A European multicentre PET study of fibrillar amyloid in Alzheimer's disease

Agneta Nordberg, Stephen F. Carter, Juha Rinne, Alexander Drzezga, David J. Brooks, Rik Vandenberghe, Daniela Perani, Anton Forsberg, Bengt Långström, Noora Scheinin, Mira Karrasch, Kjell Någren, Timo Grimmer, Isabelle Miederer, Paul Edison, Aren Okello, Koen Van Laere, Natalie Nelissen, Mathieu Vandenbulcke, Valentina GaribottoOve Almkvist, Elke Kalbe, Rainer Hinz, Karl Herholz

Research output: Contribution to journalArticle

Abstract

Purpose: Amyloid PET tracers have been developed for in vivo detection of brain fibrillar amyloid deposition in Alzheimer's disease (AD). To serve as an early biomarker in AD the amyloid PET tracers need to be analysed in multicentre clinical studies. Methods: In this study 238 [11C]Pittsburgh compound-B (PIB) datasets from five different European centres were pooled. Of these 238 datasets, 18 were excluded, leaving [11C]PIB datasets from 97 patients with clinically diagnosed AD (mean age 69 ± 8 years), 72 patients with mild cognitive impairment (MCI; mean age 67.5 ± 8 years) and 51 healthy controls (mean age 67.4 ± 6 years) available for analysis. Of the MCI patients, 64 were longitudinally followed for 28 ± 15 months. Most participants (175 out of 220) were also tested for apolipoprotein E (ApoE) genotype. Results: [11C]PIB retention in the neocortical and subcortical brain regions was significantly higher in AD patients than in age-matched controls. Intermediate [11C]PIB retention was observed in MCI patients, with a bimodal distribution (64 % MCI PIB-positive and 36 % MCI PIB-negative), which was significantly different the pattern in both the AD patients and controls. Higher [11C]PIB retention was observed in MCI ApoE ε4 carriers compared to non-ApoE ε4 carriers (p <0.005). Of the MCI PIB-positive patients, 67 % had converted to AD at follow-up while none of the MCI PIB-negative patients converted. Conclusion: This study demonstrated the robustness of [11C]PIB PET as a marker of neocortical fibrillar amyloid deposition in brain when assessed in a multicentre setting. MCI PIB-positive patients showed more severe memory impairment than MCI PIB-negative patients and progressed to AD at an estimated rate of 25 % per year. None of the MCI PIB-negative patients converted to AD, and thus PIB negativity had a 100 % negative predictive value for progression to AD. This supports the notion that PIB-positive scans in MCI patients are an indicator of prodromal AD.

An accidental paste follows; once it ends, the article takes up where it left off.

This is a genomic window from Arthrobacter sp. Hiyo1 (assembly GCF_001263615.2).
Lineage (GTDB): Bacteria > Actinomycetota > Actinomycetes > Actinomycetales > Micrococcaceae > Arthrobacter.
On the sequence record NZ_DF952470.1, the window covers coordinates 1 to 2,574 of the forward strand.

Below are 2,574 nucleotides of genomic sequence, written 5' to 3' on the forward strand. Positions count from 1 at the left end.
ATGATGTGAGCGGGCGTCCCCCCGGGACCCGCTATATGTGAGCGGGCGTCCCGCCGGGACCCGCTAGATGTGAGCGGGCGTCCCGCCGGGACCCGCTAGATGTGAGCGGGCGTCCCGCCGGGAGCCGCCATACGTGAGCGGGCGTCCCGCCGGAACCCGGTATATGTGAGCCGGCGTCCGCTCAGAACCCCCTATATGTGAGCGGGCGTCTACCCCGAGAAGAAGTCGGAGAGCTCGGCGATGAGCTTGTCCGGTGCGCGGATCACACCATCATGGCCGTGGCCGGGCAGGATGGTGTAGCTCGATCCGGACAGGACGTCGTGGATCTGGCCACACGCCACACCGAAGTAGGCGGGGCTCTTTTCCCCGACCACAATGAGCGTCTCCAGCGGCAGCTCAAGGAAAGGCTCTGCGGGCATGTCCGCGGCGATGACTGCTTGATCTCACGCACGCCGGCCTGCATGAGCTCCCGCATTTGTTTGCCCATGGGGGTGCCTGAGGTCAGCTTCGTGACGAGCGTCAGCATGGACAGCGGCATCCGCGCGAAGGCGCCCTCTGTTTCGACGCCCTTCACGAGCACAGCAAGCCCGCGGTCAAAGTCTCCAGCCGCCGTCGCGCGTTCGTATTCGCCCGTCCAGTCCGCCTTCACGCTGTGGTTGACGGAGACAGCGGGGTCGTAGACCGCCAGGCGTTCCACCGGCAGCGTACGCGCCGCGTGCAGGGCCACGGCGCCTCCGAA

Original languageEnglish
Pages (from-to)104-114
Number of pages11
JournalEuropean Journal of Nuclear Medicine and Molecular Imaging
Volume40
Issue number1
DOIs
Publication statusPublished - Jan 2013

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Keywords

  • Alzheimer's disease
  • Amyloid
  • Cognition
  • MCI
  • Mild cognitive impairment
  • Multicentre PET
  • PIB

ASJC Scopus subject areas

  • Radiology Nuclear Medicine and imaging

Cite this

Nordberg, A., Carter, S. F., Rinne, J., Drzezga, A., Brooks, D. J., Vandenberghe, R., Perani, D., Forsberg, A., Långström, B., Scheinin, N., Karrasch, M., Någren, K., Grimmer, T., Miederer, I., Edison, P., Okello, A., Van Laere, K., Nelissen, N., Vandenbulcke, M., ... Herholz, K. (2013). A European multicentre PET study of fibrillar amyloid in Alzheimer's disease. European Journal of Nuclear Medicine and Molecular Imaging, 40(1), 104-114. https://doi.org/10.1007/s00259-012-2237-2